One I was sure I was going to do this, I created my fastmail.fm account, and then pulled and configured imapsync to sync my existing gmail content over. I have a couple of GB of email, which means an imap sync takes a good 24 hours at this point. Imapsync is rerunable, so run it once, wait until it finishes, then run it a second time, and pick up the changes. Once it seems like you’ve basically closed the gaps between the two accounts, you can change MX records, and start getting email at the new service provider.

For safety the first thing I do once this has happened is build a forward rule from the new provider to the old one. Then if something goes horribly wrong, all my email remains in both locations for a while. A month later I’m still running that forward, though will be disconnecting it soon.

So far so good

The webmail for fastmail is really solid, honestly I like it better than gmail’s web ui, which has become incredibly cluttered over the years. This is just email, which is good. It also has a search facility which is on par with google’s. It’s also available as part of the IMAP protocol, which means real searching from Kaiten mail on Android. Switching from GMail App to Kaiten Mail on my phone was about 10 minutes. And it means I can actually customize things I get alerted to, which gmail broken at some point. Thunderbird transition was simple.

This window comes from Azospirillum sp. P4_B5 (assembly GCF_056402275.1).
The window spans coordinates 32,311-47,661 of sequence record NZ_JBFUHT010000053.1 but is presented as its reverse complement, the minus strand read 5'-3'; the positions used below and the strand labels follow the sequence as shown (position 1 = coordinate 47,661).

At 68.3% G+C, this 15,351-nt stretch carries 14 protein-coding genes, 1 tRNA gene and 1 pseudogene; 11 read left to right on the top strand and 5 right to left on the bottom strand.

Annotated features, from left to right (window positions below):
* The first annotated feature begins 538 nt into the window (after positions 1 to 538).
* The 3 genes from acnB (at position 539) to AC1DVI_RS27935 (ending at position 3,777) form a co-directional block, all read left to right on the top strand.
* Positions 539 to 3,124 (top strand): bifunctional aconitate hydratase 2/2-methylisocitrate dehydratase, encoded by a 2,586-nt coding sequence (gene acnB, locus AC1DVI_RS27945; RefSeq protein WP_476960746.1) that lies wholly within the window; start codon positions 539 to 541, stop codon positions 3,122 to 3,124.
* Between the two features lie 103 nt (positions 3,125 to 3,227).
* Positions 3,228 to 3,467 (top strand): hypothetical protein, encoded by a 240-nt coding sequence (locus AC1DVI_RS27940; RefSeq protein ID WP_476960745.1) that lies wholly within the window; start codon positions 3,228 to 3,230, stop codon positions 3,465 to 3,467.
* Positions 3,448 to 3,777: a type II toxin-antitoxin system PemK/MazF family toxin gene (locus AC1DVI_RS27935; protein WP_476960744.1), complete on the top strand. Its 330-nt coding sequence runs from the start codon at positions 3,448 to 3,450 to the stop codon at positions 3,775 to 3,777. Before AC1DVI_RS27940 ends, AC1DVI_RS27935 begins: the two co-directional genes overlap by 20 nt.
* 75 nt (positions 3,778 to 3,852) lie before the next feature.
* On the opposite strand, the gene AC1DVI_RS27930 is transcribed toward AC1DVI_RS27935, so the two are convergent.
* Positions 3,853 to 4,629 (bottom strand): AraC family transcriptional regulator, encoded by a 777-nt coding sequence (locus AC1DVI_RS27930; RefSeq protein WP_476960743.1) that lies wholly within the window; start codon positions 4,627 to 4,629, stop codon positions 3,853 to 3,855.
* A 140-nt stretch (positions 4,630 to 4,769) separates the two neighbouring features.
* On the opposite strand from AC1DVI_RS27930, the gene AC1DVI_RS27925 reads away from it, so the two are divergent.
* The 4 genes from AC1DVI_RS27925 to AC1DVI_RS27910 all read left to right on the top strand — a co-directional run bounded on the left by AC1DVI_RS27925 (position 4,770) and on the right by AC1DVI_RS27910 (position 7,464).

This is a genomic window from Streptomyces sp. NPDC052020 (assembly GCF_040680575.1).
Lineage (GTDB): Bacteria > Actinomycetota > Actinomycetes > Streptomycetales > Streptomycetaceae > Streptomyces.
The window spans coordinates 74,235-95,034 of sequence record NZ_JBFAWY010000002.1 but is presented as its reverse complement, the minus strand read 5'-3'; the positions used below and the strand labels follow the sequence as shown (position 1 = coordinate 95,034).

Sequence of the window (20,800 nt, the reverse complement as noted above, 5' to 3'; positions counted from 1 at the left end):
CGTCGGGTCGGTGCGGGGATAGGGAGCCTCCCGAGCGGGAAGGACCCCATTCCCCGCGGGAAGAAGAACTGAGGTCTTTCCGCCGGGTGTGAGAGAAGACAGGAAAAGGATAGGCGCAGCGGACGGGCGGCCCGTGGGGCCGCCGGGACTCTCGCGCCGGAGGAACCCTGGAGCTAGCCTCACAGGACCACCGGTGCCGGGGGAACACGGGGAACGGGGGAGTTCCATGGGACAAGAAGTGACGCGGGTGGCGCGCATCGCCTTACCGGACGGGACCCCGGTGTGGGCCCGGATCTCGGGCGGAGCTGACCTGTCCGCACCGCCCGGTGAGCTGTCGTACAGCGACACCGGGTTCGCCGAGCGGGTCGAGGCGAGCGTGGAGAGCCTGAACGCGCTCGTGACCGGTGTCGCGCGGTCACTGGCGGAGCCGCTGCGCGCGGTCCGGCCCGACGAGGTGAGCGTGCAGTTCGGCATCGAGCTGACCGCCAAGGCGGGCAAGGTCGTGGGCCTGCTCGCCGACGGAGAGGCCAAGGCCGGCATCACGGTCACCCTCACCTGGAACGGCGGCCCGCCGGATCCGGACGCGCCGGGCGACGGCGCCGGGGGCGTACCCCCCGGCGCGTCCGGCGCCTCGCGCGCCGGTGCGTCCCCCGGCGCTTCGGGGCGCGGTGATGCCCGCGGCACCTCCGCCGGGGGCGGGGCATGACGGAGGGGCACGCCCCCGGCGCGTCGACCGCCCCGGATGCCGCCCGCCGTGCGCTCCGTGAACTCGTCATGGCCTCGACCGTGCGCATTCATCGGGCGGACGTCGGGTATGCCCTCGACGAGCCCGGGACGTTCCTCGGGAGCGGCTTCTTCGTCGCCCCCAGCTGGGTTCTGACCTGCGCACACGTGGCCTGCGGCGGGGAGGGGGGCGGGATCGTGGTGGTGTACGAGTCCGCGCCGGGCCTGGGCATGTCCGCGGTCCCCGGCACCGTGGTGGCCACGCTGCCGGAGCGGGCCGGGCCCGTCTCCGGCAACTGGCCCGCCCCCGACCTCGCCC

I had gotten used to Raportive on gmail that would give me people’s pictures on their email. I found the Ldap Info Show extension on Thunderbird, which looks people up on various social networks, and gives you pictures they have public.

Lacking APIs

The one complaint I have with fastmail, is that it’s lacking APIs to handle your data. For instance, my filtering rules are complex. 342 lines of sieve and counting at this point. This is managed via a web form, but copy / paste on every change is something I’m not really into. I solved this by writing a python mechanize sync script so I can manage the rules locally, version controlled, then sync them up afterwards.

Address book has some issues, and I’ve not built a work around. The sieve rules they give you whitelist your address book as spam sources, so it’s something I’d like to keep in sync. However, without an API it’s not really worth it.

Overall: Very Good

Overall I’m very happy with the move. My biggest complaints are around the API issue, which I hope they correct in the future.